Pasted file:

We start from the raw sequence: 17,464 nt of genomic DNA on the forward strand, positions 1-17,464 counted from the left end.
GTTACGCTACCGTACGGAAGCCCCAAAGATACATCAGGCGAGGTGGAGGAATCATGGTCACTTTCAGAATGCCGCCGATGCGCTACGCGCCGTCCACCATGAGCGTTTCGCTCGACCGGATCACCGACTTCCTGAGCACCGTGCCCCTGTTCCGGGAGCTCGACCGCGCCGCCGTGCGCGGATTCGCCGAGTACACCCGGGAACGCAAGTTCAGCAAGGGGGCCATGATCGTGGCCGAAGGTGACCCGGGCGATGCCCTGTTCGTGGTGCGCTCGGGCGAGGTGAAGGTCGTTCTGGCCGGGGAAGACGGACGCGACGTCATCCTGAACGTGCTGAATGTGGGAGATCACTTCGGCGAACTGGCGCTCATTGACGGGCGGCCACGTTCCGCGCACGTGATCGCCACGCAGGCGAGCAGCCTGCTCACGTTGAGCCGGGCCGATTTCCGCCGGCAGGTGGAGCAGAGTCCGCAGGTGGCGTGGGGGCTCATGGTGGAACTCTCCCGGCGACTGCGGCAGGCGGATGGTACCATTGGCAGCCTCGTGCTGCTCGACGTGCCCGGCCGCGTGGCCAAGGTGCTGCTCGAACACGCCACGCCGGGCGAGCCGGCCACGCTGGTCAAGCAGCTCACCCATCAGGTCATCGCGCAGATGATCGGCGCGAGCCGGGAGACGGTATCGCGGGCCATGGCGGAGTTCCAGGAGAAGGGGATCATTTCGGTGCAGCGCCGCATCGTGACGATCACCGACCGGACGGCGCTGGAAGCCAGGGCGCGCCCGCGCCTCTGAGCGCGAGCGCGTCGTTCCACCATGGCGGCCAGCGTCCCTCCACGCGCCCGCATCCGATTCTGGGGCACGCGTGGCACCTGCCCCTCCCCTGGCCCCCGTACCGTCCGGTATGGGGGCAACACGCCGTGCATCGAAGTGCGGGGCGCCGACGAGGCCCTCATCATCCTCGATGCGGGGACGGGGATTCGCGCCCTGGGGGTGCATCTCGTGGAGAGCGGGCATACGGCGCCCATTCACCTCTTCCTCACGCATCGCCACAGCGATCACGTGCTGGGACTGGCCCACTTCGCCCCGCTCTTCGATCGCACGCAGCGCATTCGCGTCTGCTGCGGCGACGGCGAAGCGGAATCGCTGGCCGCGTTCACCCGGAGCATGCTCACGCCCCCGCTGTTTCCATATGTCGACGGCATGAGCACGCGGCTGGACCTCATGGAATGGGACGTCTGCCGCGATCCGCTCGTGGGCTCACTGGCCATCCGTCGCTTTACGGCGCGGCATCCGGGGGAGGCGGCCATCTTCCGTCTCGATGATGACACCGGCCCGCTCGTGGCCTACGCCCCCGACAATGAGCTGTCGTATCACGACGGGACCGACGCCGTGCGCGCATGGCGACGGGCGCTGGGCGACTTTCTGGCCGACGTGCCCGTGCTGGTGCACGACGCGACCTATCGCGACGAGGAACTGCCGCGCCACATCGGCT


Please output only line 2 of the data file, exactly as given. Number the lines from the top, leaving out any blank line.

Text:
GTTACGCTACCGTACGGAAGCCCCAAAGATACATCAGGCGAGGTGGAGGAATCATGGTCACTTTCAGAATGCCGCCGATGCGCTACGCGCCGTCCACCATGAGCGTTTCGCTCGACCGGATCACCGACTTCCTGAGCACCGTGCCCCTGTTCCGGGAGCTCGACCGCGCCGCCGTGCGCGGATTCGCCGAGTACACCCGGGAACGCAAGTTCAGCAAGGGGGCCATGATCGTGGCCGAAGGTGACCCGGGCGATGCCCTGTTCGTGGTGCGCTCGGGCGAGGTGAAGGTCGTTCTGGCCGGGGAAGACGGACGCGACGTCATCCTGAACGTGCTGAATGTGGGAGATCACTTCGGCGAACTGGCGCTCATTGACGGGCGGCCACGTTCCGCGCACGTGATCGCCACGCAGGCGAGCAGCCTGCTCACGTTGAGCCGGGCCGATTTCCGCCGGCAGGTGGAGCAGAGTCCGCAGGTGGCGTGGGGGCTCATGGTGGAACTCTCCCGGCGACTGCGGCAGGCGGATGGTACCATTGGCAGCCTCGTGCTGCTCGACGTGCCCGGCCGCGTGGCCAAGGTGCTGCTCGAACACGCCACGCCGGGCGAGCCGGCCACGCTGGTCAAGCAGCTCACCCATCAGGTCATCGCGCAGATGATCGGCGCGAGCCGGGAGACGGTATCGCGGGCCATGGCGGAGTTCCAGGAGAAGGGGATCATTTCGGTGCAGCGCCGCATCGTGACGATCACCGACCGGACGGCGCTGGAAGCCAGGGCGCGCCCGCGCCTCTGAGCGCGAGCGCGTCGTTCCACCATGGCGGCCAGCGTCCCTCCACGCGCCCGCATCCGATTCTGGGGCACGCGTGGCACCTGCCCCTCCCCTGGCCCCCGTACCGTCCGGTATGGGGGCAACACGCCGTGCATCGAAGTGCGGGGCGCCGACGAGGCCCTCATCATCCTCGATGCGGGGACGGGGATTCGCGCCCTGGGGGTGCATCTCGTGGAGAGCGGGCATACGGCGCCCATTCACCTCTTCCTCACGCATCGCCACAGCGATCACGTGCTGGGACTGGCCCACTTCGCCCCGCTCTTCGATCGCACGCAGCGCATTCGCGTCTGCTGCGGCGACGGCGAAGCGGAATCGCTGGCCGCGTTCACCCGGAGCATGCTCACGCCCCCGCTGTTTCCATATGTCGACGGCATGAGCACGCGGCTGGACCTCATGGAATGGGACGTCTGCCGCGATCCGCTCGTGGGCTCACTGGCCATCCGTCGCTTTACGGCGCGGCATCCGGGGGAGGCGGCCATCTTCCGTCTCGATGATGACACCGGCCCGCTCGTGGCCTACGCCCCCGACAATGAGCTGTCGTATCACGACGGGACCGACGCCGTGCGCGCATGGCGACGGGCGCTGGGCGACTTTCTGGCCGACGTGCCCGTGCTGGTGCACGACGCGACCTATCGCGACGAGGAACTGCCGCGCCACATCGGCT